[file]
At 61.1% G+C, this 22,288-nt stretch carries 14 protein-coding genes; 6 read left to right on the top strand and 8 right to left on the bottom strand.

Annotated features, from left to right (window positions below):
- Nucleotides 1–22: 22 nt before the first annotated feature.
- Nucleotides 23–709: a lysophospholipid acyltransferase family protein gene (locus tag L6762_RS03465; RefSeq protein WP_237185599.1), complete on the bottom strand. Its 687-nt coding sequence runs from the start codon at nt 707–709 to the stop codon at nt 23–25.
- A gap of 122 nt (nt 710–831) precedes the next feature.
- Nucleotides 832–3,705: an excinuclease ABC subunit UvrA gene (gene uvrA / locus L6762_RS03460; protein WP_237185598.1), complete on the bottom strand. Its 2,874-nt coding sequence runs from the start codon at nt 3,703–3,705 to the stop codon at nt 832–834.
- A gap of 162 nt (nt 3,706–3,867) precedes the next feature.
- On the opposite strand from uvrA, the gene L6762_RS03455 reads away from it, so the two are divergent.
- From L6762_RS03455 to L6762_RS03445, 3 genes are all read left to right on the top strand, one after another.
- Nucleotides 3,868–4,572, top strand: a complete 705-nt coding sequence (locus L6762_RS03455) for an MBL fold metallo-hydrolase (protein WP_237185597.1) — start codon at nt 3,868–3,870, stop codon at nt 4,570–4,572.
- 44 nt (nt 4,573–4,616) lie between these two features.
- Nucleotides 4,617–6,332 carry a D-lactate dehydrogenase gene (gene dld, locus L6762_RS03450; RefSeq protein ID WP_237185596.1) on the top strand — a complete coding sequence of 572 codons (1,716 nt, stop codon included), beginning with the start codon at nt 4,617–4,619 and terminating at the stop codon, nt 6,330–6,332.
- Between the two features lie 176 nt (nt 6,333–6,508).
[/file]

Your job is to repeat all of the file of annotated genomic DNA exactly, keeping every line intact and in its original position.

At 61.1% G+C, this 22,288-nt stretch carries 14 protein-coding genes; 6 read left to right on the top strand and 8 right to left on the bottom strand.

Annotated features, from left to right (window positions below):
- Nucleotides 1–22: 22 nt before the first annotated feature.
- Nucleotides 23–709: a lysophospholipid acyltransferase family protein gene (locus tag L6762_RS03465; RefSeq protein WP_237185599.1), complete on the bottom strand. Its 687-nt coding sequence runs from the start codon at nt 707–709 to the stop codon at nt 23–25.
- A gap of 122 nt (nt 710–831) precedes the next feature.
- Nucleotides 832–3,705: an excinuclease ABC subunit UvrA gene (gene uvrA / locus L6762_RS03460; protein WP_237185598.1), complete on the bottom strand. Its 2,874-nt coding sequence runs from the start codon at nt 3,703–3,705 to the stop codon at nt 832–834.
- A gap of 162 nt (nt 3,706–3,867) precedes the next feature.
- On the opposite strand from uvrA, the gene L6762_RS03455 reads away from it, so the two are divergent.
- From L6762_RS03455 to L6762_RS03445, 3 genes are all read left to right on the top strand, one after another.
- Nucleotides 3,868–4,572, top strand: a complete 705-nt coding sequence (locus L6762_RS03455) for an MBL fold metallo-hydrolase (protein WP_237185597.1) — start codon at nt 3,868–3,870, stop codon at nt 4,570–4,572.
- 44 nt (nt 4,573–4,616) lie between these two features.
- Nucleotides 4,617–6,332 carry a D-lactate dehydrogenase gene (gene dld, locus L6762_RS03450; RefSeq protein ID WP_237185596.1) on the top strand — a complete coding sequence of 572 codons (1,716 nt, stop codon included), beginning with the start codon at nt 4,617–4,619 and terminating at the stop codon, nt 6,330–6,332.
- Between the two features lie 176 nt (nt 6,333–6,508).